Lapland Delivers – More Than Just a Hike


Humak Adventure education students in Lapland

There are some activities and places that can lead you to a journey of reflection and self-learning, like hiking in Lapland

Vilma Koskinen, Tiago Lopes & Dagmar Plasman

There are some activities and places that can lead you to a journey of reflection and self-learning, like hiking in Lapland. It naturally created fears, some apprehensions and raised questions. “Am I strong enough to climb this fell? Do I have everything that I need? Will I storm out leaving intensively with people that I barely know?” From 18th of September until the 22nd of September of this year, the AdEd group that started in 2020 went on a five-day hike in Lapland in the Ylläs-Pallas national park. The group left from the Southern Finland a few days before the hike for preparation and skill learning for the upcoming adventure and stayed in Lapland a few days after the hike for reflection and maintenance. The group got to know each other better, learnt new skills and became more aware of each other’s personalities which will improve our group dynamic and learning environment for the years to come.

Hiking Experience

The hike was completely breath taking; both metaphorically and sometimes actually. The five days where intense but also so much fun and something we would do all over again. We learnt many skills that will help us with the rest of our studies. Technical skills where emphasized on this trip but social, environmental, and safety skills were also addressed. The trip to Ylläs-Pallas national park brought the group together. The hike helped us bond as a group and created a sense of genuine community. The group has started to learn their strengths in the outdoor environment as they also learnt new skills.

students hiking in Finnish Lapland

Hiking Day Two. The Summit and Wind Can’t Stop Us (Photo: Tiago Lopes)

Student on a hike in Finnish Lapland

Hiking day two. Wind in the Face (Photo: Laura Järvinen)

Working Together

Teamwork was a concept we had to learn quickly. As a class we were thrown into the deep end, we had barely known each other for a month, and we were off on our first expedition. We had to rely on and trust in one another. This as an idea was rather daunting yet everything went smoothly. As a group we bonded, learnt from each other and taught one another. The group is now rather close and ready to face most obstacles together. A takeaway was the successful social connection between our class; we all created a deeper connection by respecting each other as leaders and fellow students. Communication skills were very important to solve differences and to have a healthy environment for learning in every group.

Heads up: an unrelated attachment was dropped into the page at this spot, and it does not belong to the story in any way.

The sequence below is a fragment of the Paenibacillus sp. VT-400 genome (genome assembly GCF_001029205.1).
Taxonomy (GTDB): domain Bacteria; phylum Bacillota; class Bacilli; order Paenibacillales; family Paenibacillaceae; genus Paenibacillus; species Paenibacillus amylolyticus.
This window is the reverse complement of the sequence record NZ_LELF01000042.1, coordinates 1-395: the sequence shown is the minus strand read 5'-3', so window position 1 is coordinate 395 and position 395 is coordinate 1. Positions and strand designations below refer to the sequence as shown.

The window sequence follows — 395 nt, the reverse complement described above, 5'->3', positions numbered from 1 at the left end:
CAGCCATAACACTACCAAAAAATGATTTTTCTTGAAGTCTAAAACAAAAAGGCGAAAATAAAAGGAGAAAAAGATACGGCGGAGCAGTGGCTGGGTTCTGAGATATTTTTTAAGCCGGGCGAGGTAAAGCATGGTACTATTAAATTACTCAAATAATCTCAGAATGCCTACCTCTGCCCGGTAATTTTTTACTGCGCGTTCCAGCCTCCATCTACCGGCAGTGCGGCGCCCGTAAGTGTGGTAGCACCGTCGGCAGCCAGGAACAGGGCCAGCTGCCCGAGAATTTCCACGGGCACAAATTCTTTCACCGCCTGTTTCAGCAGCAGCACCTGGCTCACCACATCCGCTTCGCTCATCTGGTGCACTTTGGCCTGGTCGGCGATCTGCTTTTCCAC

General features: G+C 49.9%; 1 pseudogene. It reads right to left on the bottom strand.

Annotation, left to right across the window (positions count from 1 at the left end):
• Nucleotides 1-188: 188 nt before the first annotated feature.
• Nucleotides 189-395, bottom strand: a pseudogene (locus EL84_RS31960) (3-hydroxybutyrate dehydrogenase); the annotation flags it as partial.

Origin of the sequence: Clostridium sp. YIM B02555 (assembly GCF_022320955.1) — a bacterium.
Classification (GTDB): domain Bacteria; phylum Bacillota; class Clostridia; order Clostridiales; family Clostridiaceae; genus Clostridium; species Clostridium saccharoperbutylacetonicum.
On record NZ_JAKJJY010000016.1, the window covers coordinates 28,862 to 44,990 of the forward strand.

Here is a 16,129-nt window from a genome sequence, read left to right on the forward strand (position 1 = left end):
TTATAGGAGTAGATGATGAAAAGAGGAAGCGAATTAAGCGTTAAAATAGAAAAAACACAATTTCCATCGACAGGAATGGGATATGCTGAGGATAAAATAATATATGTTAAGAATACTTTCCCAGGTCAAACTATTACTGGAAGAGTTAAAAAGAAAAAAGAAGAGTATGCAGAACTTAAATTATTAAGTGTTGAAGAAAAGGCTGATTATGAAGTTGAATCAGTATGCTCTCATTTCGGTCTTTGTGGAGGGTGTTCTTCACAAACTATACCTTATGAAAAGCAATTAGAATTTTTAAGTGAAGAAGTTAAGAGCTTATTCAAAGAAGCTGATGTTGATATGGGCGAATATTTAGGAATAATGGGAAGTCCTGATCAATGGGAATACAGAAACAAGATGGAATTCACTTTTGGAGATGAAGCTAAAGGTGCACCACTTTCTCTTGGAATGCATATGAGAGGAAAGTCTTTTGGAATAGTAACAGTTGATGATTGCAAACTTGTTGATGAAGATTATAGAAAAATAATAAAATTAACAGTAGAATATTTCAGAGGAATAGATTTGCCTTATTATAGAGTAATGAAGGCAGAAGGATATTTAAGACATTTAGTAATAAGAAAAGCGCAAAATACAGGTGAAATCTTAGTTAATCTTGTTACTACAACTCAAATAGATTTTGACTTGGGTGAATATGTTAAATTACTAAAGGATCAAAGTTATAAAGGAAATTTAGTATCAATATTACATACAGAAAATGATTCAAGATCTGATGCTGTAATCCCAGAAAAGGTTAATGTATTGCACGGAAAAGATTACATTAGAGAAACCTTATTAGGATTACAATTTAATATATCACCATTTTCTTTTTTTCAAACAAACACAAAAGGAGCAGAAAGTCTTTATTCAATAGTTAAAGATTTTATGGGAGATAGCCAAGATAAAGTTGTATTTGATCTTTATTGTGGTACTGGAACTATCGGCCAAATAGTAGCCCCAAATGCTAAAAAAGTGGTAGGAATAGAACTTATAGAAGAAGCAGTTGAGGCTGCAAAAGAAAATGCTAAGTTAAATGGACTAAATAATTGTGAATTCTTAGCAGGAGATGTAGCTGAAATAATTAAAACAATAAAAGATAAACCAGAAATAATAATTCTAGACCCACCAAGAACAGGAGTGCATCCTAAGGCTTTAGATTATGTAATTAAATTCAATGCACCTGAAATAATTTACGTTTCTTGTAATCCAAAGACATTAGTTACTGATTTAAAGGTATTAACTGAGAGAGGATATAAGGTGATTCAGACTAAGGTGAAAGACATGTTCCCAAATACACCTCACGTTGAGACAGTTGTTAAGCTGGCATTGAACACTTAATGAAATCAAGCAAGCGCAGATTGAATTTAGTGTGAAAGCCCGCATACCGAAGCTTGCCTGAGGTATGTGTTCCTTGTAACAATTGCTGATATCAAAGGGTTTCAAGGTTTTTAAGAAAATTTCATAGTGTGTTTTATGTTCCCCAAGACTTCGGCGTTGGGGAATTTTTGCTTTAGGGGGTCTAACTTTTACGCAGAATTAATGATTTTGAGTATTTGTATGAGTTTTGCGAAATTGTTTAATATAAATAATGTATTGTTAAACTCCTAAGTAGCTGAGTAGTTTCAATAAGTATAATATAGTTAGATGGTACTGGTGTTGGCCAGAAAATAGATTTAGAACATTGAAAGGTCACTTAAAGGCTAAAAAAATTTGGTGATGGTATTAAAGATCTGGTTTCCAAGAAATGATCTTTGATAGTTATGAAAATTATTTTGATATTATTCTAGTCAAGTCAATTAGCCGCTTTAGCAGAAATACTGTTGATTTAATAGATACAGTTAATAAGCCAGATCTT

Independent Hiking Day. Team Rainbow Prepared for The Rain (Photo: Tiago Lopes)

Learning Outcomes

To maximize the learning, the challenges were built based on different zones – comfort, flex and danger – where the participants would swing between the comfort zone and the flex zone but very seldom in the danger zone to. This was a way for us to see and reflect our own abilities and limits and to prepare us for the studies ahead of us. Based on these pillars we learned new knowledge and skills every day during our expedition. Progress was made every day. On the first day the instructors would be responsible for leading, pacing, navigation and planning the day. Afterwards, all the students were given a chance to lead, navigate and as a group we would also plan our day and make decisions regarding our teams. All of these culminated in a full day independent trip on the last day which we need to plan, organize and execute a full day trip.

Outback Bread Making Workshop. Never Getting “Hangry” (Photo: Sasha Calvey)


Last modified: November 12, 2020